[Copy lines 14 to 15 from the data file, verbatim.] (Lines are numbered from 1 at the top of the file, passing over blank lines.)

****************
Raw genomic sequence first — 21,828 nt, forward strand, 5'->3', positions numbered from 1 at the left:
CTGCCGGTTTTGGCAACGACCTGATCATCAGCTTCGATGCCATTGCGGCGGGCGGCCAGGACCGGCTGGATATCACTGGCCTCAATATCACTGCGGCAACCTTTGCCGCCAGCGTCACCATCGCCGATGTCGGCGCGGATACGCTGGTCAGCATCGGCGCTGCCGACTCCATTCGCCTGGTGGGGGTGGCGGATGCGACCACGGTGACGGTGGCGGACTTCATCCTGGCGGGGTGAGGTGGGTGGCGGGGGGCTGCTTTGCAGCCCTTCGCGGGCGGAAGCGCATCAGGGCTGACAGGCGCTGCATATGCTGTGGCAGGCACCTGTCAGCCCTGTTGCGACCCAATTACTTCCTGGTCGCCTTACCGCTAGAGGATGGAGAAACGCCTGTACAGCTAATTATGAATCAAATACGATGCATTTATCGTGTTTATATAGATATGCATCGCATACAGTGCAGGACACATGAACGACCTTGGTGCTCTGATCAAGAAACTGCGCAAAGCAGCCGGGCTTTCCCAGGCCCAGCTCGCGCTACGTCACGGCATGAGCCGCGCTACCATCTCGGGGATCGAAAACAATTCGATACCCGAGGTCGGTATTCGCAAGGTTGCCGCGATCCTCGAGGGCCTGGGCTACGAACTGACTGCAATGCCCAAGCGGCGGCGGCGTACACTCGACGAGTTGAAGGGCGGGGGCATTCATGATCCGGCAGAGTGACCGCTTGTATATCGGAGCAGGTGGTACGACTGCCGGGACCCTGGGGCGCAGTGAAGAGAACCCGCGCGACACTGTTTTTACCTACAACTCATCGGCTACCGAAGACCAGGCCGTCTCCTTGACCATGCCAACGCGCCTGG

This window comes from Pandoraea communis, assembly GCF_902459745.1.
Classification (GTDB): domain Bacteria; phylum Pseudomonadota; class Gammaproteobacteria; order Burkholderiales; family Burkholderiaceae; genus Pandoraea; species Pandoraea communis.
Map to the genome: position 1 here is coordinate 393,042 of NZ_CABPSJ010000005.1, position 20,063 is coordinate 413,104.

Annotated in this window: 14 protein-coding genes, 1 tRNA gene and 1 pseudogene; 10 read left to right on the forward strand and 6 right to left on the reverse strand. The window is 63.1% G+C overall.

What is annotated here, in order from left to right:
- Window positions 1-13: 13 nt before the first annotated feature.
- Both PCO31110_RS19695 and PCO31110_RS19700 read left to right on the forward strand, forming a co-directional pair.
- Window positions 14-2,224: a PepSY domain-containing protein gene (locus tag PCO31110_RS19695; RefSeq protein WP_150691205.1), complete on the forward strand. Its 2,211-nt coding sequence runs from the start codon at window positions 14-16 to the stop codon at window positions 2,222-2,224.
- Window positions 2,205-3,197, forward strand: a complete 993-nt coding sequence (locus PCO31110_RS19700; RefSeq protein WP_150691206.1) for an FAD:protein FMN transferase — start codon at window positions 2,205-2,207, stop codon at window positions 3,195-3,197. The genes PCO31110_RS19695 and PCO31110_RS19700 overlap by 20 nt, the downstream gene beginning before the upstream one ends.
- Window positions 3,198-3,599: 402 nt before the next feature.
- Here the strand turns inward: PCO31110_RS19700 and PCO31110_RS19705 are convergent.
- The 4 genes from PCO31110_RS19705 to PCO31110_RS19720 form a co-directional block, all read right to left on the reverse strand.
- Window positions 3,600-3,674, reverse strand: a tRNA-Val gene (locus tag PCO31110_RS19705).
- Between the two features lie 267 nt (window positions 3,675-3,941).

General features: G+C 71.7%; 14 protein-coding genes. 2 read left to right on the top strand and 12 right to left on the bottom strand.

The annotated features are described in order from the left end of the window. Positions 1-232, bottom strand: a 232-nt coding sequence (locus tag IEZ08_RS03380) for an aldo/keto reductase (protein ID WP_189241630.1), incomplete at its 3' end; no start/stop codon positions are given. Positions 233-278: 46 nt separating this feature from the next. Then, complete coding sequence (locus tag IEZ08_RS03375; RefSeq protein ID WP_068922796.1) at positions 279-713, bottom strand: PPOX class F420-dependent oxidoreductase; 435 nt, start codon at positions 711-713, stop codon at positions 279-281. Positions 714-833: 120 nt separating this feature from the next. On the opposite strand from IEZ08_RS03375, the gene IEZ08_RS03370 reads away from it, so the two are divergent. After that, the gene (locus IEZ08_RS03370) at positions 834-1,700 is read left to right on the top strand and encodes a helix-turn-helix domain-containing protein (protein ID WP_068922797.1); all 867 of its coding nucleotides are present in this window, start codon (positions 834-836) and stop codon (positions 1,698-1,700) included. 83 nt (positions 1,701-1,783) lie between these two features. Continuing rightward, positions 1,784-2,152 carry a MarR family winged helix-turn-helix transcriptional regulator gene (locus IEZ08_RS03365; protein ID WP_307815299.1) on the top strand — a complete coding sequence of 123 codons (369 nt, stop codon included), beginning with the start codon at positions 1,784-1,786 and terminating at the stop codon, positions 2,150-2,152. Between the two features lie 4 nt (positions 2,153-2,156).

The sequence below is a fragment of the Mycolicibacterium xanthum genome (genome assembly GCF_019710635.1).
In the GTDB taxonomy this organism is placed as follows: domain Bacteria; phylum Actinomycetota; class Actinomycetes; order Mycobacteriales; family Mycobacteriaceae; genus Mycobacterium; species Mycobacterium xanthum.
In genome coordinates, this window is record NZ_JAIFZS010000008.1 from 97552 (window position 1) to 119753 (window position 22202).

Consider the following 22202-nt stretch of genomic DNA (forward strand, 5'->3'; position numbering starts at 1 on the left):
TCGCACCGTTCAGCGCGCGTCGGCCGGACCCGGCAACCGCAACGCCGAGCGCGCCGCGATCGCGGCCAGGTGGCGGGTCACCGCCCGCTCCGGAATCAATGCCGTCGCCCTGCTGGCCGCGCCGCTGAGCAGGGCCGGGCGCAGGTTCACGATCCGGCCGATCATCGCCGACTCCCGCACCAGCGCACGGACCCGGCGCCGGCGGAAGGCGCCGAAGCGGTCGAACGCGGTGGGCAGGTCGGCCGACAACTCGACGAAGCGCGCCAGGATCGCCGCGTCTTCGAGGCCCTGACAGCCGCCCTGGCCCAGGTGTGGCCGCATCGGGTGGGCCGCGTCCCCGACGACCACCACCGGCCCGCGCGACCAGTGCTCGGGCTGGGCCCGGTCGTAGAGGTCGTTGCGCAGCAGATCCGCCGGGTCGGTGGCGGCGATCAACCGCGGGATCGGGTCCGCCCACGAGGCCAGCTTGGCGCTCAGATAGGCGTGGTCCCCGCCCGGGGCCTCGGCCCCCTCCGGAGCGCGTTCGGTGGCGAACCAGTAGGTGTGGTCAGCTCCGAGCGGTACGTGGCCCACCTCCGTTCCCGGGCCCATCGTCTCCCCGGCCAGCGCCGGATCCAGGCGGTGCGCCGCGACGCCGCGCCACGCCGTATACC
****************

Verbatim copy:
- The 4 genes from PCO31110_RS19705 to PCO31110_RS19720 form a co-directional block, all read right to left on the reverse strand.
- Window positions 3,600-3,674, reverse strand: a tRNA-Val gene (locus tag PCO31110_RS19705).